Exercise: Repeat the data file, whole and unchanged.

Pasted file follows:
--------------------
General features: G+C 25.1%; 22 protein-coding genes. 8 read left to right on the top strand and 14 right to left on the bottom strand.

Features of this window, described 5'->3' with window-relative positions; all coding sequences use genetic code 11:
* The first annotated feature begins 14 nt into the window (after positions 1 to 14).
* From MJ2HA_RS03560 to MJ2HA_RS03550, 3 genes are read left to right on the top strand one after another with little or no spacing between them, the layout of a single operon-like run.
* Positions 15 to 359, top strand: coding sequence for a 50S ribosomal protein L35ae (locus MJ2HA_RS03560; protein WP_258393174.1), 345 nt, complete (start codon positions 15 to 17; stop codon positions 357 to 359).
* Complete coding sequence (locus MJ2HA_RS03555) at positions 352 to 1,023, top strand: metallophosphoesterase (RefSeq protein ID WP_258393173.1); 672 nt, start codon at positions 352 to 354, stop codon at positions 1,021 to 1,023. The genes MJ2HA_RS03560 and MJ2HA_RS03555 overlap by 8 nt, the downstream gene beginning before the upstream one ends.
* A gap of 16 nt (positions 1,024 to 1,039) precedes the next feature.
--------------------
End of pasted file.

General features: G+C 25.1%; 22 protein-coding genes. 8 read left to right on the top strand and 14 right to left on the bottom strand.

Features of this window, described 5'->3' with window-relative positions; all coding sequences use genetic code 11:
* The first annotated feature begins 14 nt into the window (after positions 1 to 14).
* From MJ2HA_RS03560 to MJ2HA_RS03550, 3 genes are read left to right on the top strand one after another with little or no spacing between them, the layout of a single operon-like run.
* Positions 15 to 359, top strand: coding sequence for a 50S ribosomal protein L35ae (locus MJ2HA_RS03560; protein WP_258393174.1), 345 nt, complete (start codon positions 15 to 17; stop codon positions 357 to 359).
* Complete coding sequence (locus MJ2HA_RS03555) at positions 352 to 1,023, top strand: metallophosphoesterase (RefSeq protein ID WP_258393173.1); 672 nt, start codon at positions 352 to 354, stop codon at positions 1,021 to 1,023. The genes MJ2HA_RS03560 and MJ2HA_RS03555 overlap by 8 nt, the downstream gene beginning before the upstream one ends.
* A gap of 16 nt (positions 1,024 to 1,039) precedes the next feature.